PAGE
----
This thesis examines risk factors in the UK Stock Market. This objective is achieved
by testing the validity of the Capital Asset Pricing Model (CAPM) and the Arbitrage
Pricing Theory (APT). The models were tested using data for the period between 1972
Test of the CAPM was conducted by examining the relationship between stocks
returns and systematic risk as measured by beta. By regressing returns against
estimates of beta, the results showed that for the overall period the relationship was
negative and the estimated risk premium is smaller than the observed risk premium.
The results in sub-periods also failed to validate the model. However, examining the
results under up and down-market conditions, showed some support to the usefulness
of beta. Beta is a good predictor of average returns under down-market conditions as
well as under extreme up-market conditions.
Test of the APT entails the detennination on the number of factors, estimating the
sensitivities or risks of stocks to these factors and finally the pricing of these risks.
This study used the Principal Components Analysis (PCA) for the first two
procedures. A two stage PCA was performed specifically for short sub-periods of data.
The stability of the factor structure across sub-periods was also examined. For the
third procedure, a cross-sectional regression between returns and the sensitivities was performed and the risk premia was estimated.
The results showed that the number of factors were consistent across sub-periods. A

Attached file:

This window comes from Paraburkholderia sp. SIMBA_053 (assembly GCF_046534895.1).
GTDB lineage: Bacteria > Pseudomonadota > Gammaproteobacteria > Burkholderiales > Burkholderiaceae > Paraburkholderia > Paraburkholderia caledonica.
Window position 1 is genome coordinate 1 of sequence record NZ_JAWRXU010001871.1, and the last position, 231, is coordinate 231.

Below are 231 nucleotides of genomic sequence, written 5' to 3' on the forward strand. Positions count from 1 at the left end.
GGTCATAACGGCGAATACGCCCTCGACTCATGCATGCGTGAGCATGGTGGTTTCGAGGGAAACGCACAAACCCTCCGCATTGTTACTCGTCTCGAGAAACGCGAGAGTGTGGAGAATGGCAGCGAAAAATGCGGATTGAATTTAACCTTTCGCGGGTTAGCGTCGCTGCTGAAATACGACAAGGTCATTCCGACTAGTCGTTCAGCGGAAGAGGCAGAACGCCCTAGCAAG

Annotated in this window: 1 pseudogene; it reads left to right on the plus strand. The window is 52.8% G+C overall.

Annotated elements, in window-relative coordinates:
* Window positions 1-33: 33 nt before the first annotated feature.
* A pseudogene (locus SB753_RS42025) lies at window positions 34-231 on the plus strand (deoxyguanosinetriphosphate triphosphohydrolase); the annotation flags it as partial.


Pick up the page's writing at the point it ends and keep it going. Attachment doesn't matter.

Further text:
PCA on any sample of stocks cou1l produce a first factor that is common among
stocks, while other factors are more sample specific. The study found at least one significant risk premium in all the sub-periods. The first factor was the most likely to
produce a significant risk premium. The sensitivities of the stocks to the factors were
found to differ across sub-periods, but the risk premia remain constant. This suggests
the factor structure may be stable.
This thesis then identifies the economic nature of the factors. The factors were
regressed against a selection of macroeconomic variables. The result showed that the
first factor is related to stock market return, money supply, US and European
exchange rates and dividend yield. The first factor from small size firms and low beta
stocks are strongly related than usual to money supply. The second factor is related to
default risk, term structure and stock market returns.
A Doctoral Thesis. Submitted in partial fulfillment of the requirements for the award of Doctor of Philosophy of Loughborough University.